In a world full of “Post-it” notes, Google Alerts and Calendar reminders, why do we forget so much? That terse note advising us of the “non-attendance” fee, a sharp reminder of our human fallibility. “But I didn’t mean to forget!”
Despite having access to Google, the iCloud and an App for everything, it seems we’ve never had so much to remember. With busy lives and hectic schedules we are always chasing our tails, planning what’s coming next while still worrying about what happened before.
How can we remember better?
To remember something, anything, we have to create a memory, which starts with paying attention. Ah yes, attention, that brain function at increasing risk of extinction as it becomes more superficial, fleeting and fragmented.
“Where is that urgent document I asked you for yesterday?” asks your boss. You’re sure you sent it – but did you? It was just as your colleague popped in to ask you a question and your phone was ringing. Oops, it’s still sitting in “Drafts”.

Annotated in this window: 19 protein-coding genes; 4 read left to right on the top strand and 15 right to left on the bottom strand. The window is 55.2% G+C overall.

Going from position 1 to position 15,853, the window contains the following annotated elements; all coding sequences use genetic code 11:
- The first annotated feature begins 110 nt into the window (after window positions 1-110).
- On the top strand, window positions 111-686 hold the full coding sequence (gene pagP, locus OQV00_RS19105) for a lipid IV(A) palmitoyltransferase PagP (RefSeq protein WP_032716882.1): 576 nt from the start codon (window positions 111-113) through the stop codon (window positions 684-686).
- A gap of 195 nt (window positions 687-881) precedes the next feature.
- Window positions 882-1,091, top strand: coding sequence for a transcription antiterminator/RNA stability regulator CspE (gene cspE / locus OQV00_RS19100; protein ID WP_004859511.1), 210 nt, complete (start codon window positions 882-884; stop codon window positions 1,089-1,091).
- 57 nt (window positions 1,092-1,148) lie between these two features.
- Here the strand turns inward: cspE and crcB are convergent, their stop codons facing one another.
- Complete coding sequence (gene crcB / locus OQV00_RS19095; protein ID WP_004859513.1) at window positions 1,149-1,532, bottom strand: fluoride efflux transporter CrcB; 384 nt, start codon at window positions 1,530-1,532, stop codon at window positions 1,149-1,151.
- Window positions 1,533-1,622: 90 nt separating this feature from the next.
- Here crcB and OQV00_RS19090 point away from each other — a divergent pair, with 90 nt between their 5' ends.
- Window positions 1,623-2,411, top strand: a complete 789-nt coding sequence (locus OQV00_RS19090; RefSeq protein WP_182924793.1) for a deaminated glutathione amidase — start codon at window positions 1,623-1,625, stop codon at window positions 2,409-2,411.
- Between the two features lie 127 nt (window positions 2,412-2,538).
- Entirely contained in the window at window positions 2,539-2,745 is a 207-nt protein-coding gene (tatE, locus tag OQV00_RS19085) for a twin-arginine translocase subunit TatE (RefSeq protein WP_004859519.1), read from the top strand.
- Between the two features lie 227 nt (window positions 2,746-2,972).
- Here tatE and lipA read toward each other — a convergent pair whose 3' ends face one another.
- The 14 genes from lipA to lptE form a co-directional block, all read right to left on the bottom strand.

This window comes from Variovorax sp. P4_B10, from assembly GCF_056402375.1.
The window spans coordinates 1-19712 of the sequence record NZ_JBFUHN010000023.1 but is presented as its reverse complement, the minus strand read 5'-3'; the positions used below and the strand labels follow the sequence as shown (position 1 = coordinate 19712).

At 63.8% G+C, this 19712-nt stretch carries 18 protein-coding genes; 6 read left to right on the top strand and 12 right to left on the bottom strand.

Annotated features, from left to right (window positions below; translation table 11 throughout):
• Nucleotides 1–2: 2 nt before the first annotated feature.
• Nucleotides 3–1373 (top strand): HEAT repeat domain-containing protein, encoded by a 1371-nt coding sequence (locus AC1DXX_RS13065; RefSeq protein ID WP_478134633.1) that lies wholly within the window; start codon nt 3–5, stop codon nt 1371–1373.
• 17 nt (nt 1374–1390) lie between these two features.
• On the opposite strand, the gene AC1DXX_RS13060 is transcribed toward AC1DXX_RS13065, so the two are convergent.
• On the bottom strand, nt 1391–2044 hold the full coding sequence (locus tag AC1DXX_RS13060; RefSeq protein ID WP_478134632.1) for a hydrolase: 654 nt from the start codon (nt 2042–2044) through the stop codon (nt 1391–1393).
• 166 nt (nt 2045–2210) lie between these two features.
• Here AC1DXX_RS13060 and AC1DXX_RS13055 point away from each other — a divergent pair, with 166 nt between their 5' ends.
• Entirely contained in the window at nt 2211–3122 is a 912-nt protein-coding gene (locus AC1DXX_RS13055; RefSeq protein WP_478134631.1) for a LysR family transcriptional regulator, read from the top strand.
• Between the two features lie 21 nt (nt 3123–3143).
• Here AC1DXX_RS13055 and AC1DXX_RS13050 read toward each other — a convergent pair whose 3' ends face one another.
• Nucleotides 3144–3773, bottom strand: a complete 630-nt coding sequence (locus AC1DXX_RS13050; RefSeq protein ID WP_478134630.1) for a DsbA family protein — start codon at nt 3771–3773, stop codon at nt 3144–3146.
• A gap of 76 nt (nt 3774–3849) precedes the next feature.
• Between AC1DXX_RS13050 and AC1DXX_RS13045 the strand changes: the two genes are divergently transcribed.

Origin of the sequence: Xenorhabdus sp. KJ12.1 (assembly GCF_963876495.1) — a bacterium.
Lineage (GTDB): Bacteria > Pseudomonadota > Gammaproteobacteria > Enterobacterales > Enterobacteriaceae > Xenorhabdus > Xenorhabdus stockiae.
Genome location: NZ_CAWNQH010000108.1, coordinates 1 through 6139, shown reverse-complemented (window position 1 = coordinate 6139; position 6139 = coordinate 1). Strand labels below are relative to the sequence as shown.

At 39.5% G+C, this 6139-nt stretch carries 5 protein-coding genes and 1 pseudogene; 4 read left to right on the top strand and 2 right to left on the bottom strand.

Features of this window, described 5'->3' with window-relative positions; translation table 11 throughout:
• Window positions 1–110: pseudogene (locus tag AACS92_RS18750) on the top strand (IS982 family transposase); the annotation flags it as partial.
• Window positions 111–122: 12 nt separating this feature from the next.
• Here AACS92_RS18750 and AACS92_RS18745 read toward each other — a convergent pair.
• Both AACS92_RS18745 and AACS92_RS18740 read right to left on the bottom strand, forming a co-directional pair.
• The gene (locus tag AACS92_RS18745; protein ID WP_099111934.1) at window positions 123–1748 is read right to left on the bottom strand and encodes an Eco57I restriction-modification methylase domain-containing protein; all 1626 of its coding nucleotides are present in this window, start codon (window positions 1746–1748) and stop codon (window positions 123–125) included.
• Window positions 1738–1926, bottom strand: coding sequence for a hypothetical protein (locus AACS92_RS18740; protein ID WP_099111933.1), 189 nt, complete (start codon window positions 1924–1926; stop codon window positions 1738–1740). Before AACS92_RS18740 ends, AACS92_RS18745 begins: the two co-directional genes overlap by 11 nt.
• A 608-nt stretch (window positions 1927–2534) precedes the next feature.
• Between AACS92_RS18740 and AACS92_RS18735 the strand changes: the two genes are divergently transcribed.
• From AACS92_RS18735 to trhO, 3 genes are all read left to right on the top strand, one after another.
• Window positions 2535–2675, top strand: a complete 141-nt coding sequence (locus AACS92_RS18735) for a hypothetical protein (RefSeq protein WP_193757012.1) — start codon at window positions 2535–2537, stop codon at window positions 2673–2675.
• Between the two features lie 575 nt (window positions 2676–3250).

"You're sure you sent it - but did you?" Image via iStock.
Assuming you did pay attention to take in exactly where you put down your wallet, the second stage of forming a memory is encoding. This occurs at a subconscious level with the critical time being when we sleep. Our clever brain rapidly replays the days' events, picking out the salient details it believes you are most interested in and want to keep for long-term storage. While you are sleeping your brain strengthens those synaptic connections required for that memory to last. Rehearsing and practicing your newly acquired memory whilst awake also helps.
The key to boosting your attention is to first identify and corral your distractions. Then apply your complete and undivided attention to one thing at a time. Monotasking - it's a miracle, the most effective performance and memory enhancing strategy since sliced bread.
Giving your brain enough down time is essential to remember more. When not focused we default to a little mind wandering, the perfect opportunity for the mighty subconscious to start looking for associations and patterns and create more enduring memories. Plus sprinkling in a little extra emotion, especially the stronger ones helps strengthens memories too.
Where did you file that memory?